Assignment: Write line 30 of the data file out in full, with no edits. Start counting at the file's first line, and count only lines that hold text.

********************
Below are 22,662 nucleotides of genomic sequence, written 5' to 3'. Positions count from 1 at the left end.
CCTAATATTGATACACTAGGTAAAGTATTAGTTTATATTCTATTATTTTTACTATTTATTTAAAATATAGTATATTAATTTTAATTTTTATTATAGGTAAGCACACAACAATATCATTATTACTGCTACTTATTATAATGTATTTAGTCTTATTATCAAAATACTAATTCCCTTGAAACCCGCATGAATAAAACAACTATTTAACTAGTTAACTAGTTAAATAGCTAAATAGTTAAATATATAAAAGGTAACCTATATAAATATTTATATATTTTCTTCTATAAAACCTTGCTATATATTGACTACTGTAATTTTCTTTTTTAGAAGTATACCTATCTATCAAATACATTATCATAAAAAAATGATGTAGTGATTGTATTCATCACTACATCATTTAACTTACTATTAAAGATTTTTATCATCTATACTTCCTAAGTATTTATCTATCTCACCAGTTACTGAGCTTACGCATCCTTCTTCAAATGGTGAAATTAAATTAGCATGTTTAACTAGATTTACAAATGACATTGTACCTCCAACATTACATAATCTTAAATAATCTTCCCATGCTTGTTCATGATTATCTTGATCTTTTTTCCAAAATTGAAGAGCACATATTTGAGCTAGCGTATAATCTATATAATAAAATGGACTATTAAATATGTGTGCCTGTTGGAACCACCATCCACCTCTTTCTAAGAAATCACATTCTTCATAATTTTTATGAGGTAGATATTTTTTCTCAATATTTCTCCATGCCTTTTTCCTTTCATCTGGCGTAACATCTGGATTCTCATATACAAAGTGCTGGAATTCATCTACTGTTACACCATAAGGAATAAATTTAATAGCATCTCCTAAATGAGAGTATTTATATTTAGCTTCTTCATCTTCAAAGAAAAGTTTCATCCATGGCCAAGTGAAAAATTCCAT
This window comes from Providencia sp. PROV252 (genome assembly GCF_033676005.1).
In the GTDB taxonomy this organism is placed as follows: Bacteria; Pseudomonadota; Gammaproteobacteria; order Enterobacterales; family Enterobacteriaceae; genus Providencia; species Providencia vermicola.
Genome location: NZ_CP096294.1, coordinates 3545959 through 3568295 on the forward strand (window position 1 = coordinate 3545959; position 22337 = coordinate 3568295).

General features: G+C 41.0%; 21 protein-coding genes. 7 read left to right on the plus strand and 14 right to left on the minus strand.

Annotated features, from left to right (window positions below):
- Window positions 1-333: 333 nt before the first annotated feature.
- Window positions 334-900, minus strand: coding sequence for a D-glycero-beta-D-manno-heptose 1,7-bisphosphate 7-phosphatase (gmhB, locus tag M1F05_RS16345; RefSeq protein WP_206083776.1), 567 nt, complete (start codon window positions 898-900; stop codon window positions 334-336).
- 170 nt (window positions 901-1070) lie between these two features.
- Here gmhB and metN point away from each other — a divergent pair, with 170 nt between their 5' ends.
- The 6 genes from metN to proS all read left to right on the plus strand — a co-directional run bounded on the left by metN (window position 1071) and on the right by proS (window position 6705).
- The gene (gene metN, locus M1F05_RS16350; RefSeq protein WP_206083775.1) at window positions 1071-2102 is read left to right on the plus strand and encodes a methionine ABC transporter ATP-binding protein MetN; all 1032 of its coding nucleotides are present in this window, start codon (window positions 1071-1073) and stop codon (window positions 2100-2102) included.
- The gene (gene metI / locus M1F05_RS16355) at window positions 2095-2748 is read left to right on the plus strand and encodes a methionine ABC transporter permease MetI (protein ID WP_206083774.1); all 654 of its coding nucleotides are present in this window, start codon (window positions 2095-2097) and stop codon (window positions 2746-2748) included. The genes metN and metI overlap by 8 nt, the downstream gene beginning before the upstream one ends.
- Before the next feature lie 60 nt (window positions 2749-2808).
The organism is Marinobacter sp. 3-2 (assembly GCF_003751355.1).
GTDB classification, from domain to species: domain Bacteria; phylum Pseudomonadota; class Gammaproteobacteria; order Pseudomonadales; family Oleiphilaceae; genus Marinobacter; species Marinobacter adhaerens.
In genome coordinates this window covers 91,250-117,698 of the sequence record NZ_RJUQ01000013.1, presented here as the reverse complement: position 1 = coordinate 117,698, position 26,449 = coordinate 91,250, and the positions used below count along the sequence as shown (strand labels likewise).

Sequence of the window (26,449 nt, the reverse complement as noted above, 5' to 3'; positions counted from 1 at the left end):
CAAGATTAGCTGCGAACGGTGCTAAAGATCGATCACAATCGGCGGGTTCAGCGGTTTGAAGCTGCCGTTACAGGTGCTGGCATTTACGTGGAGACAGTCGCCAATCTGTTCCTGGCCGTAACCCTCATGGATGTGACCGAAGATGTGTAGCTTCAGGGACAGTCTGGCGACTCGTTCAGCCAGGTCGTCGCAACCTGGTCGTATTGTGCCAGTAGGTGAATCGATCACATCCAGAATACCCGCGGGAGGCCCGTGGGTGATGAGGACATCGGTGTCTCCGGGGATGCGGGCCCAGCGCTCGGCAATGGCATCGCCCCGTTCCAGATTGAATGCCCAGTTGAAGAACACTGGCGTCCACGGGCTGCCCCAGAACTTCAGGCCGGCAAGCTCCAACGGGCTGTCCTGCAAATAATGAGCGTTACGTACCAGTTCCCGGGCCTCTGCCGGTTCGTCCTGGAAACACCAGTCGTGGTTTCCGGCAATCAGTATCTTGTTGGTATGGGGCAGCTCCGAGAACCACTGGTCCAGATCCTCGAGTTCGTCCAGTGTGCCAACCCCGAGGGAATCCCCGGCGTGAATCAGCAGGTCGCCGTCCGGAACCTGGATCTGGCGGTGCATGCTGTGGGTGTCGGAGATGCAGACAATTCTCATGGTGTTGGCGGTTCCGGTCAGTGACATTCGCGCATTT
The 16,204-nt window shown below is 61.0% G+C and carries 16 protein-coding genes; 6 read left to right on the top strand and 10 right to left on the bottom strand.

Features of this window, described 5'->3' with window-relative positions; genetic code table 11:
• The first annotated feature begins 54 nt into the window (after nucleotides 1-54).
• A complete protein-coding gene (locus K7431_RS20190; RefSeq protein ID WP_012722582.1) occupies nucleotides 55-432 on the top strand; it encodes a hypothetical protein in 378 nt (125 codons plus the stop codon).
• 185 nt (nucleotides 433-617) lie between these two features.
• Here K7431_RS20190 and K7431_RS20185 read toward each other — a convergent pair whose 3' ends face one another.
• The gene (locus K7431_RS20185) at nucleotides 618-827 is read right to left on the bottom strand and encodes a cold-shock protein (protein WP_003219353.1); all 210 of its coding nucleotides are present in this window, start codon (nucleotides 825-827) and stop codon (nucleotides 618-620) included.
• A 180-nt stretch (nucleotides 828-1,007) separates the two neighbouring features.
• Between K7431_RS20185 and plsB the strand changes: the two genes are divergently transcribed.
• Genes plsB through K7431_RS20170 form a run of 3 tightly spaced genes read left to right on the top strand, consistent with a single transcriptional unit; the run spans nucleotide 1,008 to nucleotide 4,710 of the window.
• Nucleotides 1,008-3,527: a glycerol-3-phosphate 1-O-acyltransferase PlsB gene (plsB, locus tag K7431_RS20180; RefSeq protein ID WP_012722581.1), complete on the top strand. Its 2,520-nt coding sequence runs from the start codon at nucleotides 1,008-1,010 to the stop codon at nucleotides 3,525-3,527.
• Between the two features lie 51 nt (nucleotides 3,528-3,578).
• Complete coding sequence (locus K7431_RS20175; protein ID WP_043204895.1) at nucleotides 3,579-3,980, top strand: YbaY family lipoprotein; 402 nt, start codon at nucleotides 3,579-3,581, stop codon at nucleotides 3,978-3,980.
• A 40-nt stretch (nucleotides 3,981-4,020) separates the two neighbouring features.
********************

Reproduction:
• Genes plsB through K7431_RS20170 form a run of 3 tightly spaced genes read left to right on the top strand, consistent with a single transcriptional unit; the run spans nucleotide 1,008 to nucleotide 4,710 of the window.